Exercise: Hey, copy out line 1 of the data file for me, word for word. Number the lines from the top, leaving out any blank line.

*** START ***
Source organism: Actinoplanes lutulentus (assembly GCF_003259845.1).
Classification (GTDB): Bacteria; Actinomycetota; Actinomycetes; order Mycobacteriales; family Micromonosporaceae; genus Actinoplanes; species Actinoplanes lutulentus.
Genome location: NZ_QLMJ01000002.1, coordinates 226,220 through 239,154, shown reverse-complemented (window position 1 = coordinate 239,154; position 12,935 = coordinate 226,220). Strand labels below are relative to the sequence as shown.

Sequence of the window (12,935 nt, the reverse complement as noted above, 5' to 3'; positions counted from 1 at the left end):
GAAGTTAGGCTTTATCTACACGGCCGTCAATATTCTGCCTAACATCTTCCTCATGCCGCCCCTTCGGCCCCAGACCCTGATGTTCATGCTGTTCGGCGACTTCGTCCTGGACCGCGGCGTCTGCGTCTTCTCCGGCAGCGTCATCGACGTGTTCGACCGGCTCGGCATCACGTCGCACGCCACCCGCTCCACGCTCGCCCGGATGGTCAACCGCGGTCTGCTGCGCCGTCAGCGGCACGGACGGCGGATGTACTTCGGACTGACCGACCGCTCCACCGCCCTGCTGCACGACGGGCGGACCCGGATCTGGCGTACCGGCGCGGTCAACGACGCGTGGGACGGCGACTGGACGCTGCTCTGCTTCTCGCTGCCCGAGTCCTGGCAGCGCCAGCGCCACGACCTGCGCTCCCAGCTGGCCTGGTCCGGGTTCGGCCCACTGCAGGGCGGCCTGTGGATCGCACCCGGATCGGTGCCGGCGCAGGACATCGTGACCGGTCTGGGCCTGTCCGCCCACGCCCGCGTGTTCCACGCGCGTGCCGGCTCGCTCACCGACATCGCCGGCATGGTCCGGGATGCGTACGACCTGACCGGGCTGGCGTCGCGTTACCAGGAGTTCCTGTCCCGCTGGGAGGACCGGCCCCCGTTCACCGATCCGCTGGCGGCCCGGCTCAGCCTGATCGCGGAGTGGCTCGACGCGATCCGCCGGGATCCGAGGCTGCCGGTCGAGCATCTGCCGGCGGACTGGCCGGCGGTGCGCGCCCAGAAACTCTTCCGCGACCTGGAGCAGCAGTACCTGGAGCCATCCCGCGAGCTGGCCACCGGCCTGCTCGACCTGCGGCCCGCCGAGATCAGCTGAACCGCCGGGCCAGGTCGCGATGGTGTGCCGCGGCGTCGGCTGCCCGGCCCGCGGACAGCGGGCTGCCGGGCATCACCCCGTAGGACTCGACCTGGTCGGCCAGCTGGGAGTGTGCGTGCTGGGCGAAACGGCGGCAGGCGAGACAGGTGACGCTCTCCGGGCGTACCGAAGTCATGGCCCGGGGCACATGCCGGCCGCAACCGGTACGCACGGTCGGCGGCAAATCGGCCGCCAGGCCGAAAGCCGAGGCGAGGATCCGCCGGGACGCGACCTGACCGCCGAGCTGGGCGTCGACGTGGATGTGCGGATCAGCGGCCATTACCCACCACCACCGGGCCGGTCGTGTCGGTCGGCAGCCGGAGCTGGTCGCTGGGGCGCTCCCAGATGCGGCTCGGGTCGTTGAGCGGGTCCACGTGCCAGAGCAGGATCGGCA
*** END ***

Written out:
Source organism: Actinoplanes lutulentus (assembly GCF_003259845.1).